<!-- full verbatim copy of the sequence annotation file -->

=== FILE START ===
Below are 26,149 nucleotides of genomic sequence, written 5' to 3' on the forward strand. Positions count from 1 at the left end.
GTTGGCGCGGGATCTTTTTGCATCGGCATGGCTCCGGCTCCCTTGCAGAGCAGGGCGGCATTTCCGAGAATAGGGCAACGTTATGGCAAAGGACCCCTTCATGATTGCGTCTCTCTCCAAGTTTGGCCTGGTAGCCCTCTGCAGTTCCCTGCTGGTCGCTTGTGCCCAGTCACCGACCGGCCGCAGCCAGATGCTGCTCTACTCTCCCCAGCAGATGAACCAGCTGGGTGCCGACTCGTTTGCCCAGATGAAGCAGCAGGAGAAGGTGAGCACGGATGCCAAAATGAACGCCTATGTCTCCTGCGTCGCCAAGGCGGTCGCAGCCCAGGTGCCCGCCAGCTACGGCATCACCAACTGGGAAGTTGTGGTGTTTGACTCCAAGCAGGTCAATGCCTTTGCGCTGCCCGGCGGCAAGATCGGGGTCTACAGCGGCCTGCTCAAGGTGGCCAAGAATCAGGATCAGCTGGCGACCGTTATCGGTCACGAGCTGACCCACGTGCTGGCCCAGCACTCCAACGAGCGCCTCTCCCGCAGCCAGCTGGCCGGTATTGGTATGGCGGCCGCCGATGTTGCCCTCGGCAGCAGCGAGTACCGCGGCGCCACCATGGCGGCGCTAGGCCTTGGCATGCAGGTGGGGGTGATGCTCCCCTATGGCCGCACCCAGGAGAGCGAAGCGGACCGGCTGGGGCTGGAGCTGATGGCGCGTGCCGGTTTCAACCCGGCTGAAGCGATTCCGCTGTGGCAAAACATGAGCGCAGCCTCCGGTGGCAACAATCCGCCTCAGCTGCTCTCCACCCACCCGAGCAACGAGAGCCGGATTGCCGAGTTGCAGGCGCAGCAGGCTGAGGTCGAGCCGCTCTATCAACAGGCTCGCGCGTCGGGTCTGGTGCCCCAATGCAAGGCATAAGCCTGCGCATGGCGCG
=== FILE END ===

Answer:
Below are 26,149 nucleotides of genomic sequence, written 5' to 3' on the forward strand. Positions count from 1 at the left end.
GTTGGCGCGGGATCTTTTTGCATCGGCATGGCTCCGGCTCCCTTGCAGAGCAGGGCGGCATTTCCGAGAATAGGGCAACGTTATGGCAAAGGACCCCTTCATGATTGCGTCTCTCTCCAAGTTTGGCCTGGTAGCCCTCTGCAGTTCCCTGCTGGTCGCTTGTGCCCAGTCACCGACCGGCCGCAGCCAGATGCTGCTCTACTCTCCCCAGCAGATGAACCAGCTGGGTGCCGACTCGTTTGCCCAGATGAAGCAGCAGGAGAAGGTGAGCACGGATGCCAAAATGAACGCCTATGTCTCCTGCGTCGCCAAGGCGGTCGCAGCCCAGGTGCCCGCCAGCTACGGCATCACCAACTGGGAAGTTGTGGTGTTTGACTCCAAGCAGGTCAATGCCTTTGCGCTGCCCGGCGGCAAGATCGGGGTCTACAGCGGCCTGCTCAAGGTGGCCAAGAATCAGGATCAGCTGGCGACCGTTATCGGTCACGAGCTGACCCACGTGCTGGCCCAGCACTCCAACGAGCGCCTCTCCCGCAGCCAGCTGGCCGGTATTGGTATGGCGGCCGCCGATGTTGCCCTCGGCAGCAGCGAGTACCGCGGCGCCACCATGGCGGCGCTAGGCCTTGGCATGCAGGTGGGGGTGATGCTCCCCTATGGCCGCACCCAGGAGAGCGAAGCGGACCGGCTGGGGCTGGAGCTGATGGCGCGTGCCGGTTTCAACCCGGCTGAAGCGATTCCGCTGTGGCAAAACATGAGCGCAGCCTCCGGTGGCAACAATCCGCCTCAGCTGCTCTCCACCCACCCGAGCAACGAGAGCCGGATTGCCGAGTTGCAGGCGCAGCAGGCTGAGGTCGAGCCGCTCTATCAACAGGCTCGCGCGTCGGGTCTGGTGCCCCAATGCAAGGCATAAGCCTGCGCATGGCGCG